Stephen Frayne, a one man Dynamo

Dynamo, Steve Frayne
Dynamo, Steve Frayne
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IT’S all done with smoke and mirrors - that’s what they used to say. For generations, audiences were held transfixed as stage magicians made the impossible appear to happen.

From variety halls to television and now the internet, illusionists continue to amaze and astound.

Common sense insists there’s no such thing as magic, but in our heart of hearts we’d all like to believe... just maybe. It’s all harmless escapism after all.

Steven Frayne’s love of magic started as a kid. It allowed him to escape bullies - his grandad taught him how to make himself appear heavier than he was to stop other kids throwing him around.

Today, the slightly built Frayne is better known as Dynamo, the TV magician who has walked on water, levitated above The Shard and toddled down the LA Times building.

Ahead of his Playhouse shows, which start tonight, the 32-year-old reveals that magic still affords him a form of escape, from a medical condition he lives with every day of his life, Crohn’s, an inflammatory bowel disease.

“I can’t eat on show days,” he says. “Well, I can have breakfast, but from 12 o’clock until I get off stage at 10pm I don’t eat.

“Because of the Crohn’s, eating one thing would put me on the toilet and in pain for three hours.”

“I don’t want to risk getting stomach cramps or anything that means I’m not able to get on stage on time.

“People have paid money to see the show. Some have waited a year to see it, so I have to give them the performance of a lifetime.”

When the lights come up and Frayne steps from the wings, however, the adrenalin rush obliterates any discomfort the star may be experiencing, for a couple of hours at least.

“When I am performing, I don’t feel any pain,” he confirms, “the adrenalin just takes over.”

That in itself proved a problem on the opening night of the tour back in October, when doing a particularly strenuous illusion left the illusionist with a damaged back.

“I did something I’d done in rehearsal 50 times a day for weeks, but was so hyped and buzzing from the crowd that I went that bit extra. I heard this crack in my back, but didn’t feel any pain.

“Later, I woke at 5am needing the toilet but could not get out of bed. I physically couldn’t move.

“I had to phone my manager who, with my wife, carried me to hospital.”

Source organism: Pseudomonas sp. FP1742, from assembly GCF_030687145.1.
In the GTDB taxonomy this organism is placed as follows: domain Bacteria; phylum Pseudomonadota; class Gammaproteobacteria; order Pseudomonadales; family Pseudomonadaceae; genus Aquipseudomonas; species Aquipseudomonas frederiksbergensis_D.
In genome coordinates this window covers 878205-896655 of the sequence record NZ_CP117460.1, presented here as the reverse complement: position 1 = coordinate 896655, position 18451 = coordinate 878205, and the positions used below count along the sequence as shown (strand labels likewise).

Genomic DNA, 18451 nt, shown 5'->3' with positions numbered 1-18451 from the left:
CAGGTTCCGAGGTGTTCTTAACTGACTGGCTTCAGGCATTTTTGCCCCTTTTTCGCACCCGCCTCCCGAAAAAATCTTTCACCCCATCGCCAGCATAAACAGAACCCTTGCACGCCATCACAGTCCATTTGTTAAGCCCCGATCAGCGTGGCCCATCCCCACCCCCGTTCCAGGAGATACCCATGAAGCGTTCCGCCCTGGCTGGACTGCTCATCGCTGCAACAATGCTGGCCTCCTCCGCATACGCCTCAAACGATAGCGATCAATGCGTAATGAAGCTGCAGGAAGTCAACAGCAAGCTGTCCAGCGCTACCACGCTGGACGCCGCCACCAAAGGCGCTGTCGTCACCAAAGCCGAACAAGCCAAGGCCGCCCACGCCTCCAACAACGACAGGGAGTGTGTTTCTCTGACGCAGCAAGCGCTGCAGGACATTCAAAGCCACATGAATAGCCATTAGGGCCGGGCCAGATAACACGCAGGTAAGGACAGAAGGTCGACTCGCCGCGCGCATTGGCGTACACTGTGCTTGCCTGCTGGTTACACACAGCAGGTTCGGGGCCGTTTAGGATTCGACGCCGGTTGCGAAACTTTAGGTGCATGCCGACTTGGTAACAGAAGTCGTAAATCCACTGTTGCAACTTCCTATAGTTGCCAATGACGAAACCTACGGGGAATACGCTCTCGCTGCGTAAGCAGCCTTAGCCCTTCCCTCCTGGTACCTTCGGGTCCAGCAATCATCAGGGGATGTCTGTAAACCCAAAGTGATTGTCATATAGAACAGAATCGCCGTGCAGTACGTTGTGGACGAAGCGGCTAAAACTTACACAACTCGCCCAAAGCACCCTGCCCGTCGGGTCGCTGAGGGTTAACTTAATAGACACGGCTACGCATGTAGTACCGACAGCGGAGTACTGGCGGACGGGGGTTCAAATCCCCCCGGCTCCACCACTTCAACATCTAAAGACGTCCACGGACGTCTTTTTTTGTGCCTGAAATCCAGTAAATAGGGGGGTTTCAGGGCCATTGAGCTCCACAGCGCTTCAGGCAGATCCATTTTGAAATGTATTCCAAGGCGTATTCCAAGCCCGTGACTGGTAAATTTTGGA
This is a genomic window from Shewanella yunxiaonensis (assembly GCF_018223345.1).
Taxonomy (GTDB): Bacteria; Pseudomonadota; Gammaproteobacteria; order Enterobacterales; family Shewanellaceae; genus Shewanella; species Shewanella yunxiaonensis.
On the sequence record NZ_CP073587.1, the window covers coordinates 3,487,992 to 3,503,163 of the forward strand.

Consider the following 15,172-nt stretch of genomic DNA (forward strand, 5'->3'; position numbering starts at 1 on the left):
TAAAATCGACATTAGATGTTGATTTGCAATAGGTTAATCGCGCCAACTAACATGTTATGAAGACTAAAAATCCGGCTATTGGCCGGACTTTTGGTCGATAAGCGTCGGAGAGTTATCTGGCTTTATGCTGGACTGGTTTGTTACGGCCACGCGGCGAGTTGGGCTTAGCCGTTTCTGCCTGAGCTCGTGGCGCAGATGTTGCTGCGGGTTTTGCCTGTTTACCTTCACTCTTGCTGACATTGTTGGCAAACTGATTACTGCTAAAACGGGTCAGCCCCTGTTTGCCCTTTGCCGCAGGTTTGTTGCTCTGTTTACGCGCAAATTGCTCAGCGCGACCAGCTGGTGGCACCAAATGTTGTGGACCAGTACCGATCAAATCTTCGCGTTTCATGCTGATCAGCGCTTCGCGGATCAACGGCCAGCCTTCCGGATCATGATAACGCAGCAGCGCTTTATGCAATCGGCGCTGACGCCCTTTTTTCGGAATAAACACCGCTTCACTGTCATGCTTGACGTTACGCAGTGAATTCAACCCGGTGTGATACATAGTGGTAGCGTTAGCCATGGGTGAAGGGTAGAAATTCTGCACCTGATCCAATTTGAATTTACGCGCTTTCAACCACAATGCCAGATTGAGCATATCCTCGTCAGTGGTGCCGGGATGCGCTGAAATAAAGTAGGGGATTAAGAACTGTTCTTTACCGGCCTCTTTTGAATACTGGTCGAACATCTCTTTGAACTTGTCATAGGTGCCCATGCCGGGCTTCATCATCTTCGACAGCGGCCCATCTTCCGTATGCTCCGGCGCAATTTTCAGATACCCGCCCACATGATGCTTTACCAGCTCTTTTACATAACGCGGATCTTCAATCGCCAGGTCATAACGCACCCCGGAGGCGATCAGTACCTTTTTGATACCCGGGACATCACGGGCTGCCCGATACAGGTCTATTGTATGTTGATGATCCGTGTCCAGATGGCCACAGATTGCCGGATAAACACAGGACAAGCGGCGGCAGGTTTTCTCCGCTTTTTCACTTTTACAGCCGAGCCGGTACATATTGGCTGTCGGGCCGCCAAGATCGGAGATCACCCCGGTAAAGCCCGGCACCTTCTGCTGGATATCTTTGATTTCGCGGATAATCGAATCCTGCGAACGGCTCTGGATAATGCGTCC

Thankfully, physio sessions soon had him back to full fitness.

For those unfamiliar with the magician, Frayne first hit TV screens as Dynamo three years ago.

Since then he has quickly established himself as one of the world’s most loved magicians - his series now airs in more than 180 countries worldwide.

A member of the Inner Magic Circle with Gold Star, a position only held by 300 magicians worldwide, his influences are eclectic.

“My biggest hero in magic was my grandpa, he got me into it,” he says. “But the people I take inspiration from are the likes of David Berglas; before Paul Daniels he was the man.

“He would get 20 million viewers on black and white television back when there were just two or three channels.

“He was gracious enough to give me permission to recreate some of his ideas for my TV show, things you would never otherwise have seen, so he has to be up there.

“Then, obviously, there’s David Copperfield. He is a legend, probably the most famous living magician, but for me, one of the most magical performers there has ever been was Michael Jackson.

“When I created this show I wanted a magic show that was also an entertainment show, the sort of show Michael Jackson would have done if he had done magic.

“I wanted to have his showmanship in there... while still keeping it Yorkshire, because I’m not a natural stage performer,” he laughs.

“I didn’t go to stage school and am not all jazz hands and stuff but I still wanted it to have that kind of scale, to ensure people get value for money and more.”

Finding out just what the show entails isn’t easy.

“It’s really hard to talk about it without giving away spoilers,” he says, “but I’ve tried to incorporate a few of the bigger things for which I am known.

“There are parts of the show where every member of the audience is involved in the magic at the same time. It wouldn’t work without everybody.

“There’s parts where I am in the audience, parts where half the audience are on stage with me, it’s definitely an experience rather than just a show. It relies on that participation and no two nights are ever the same.”

Amazingly, six weeks before the tour opened, Frayne had never stepped foot on a stage.

“We built a stage in a warehouse in London and I performed the show to an empty room for weeks, imaging there were people there with me,” he reveals, adding “and I found I enjoyed getting back to performing without having to be aware of a camera all the time.”

Even with the discomfort he can experience leading up to a performance, one thing above all else keeps Frayne motivated.

“I still get a thrill. Every time. That’s why I keep doing it. The reactions are incredible. I get the same buzz you guys get from the magic, from watching the reactions of the people I get up on stage. Every reaction is unique and you never know what is going to happen.”

Dynamo Live Tour 2015, The Playhouse, Greenside Place, today-Saturday, 8pm, £23.40-£103.90, 0844-871 3014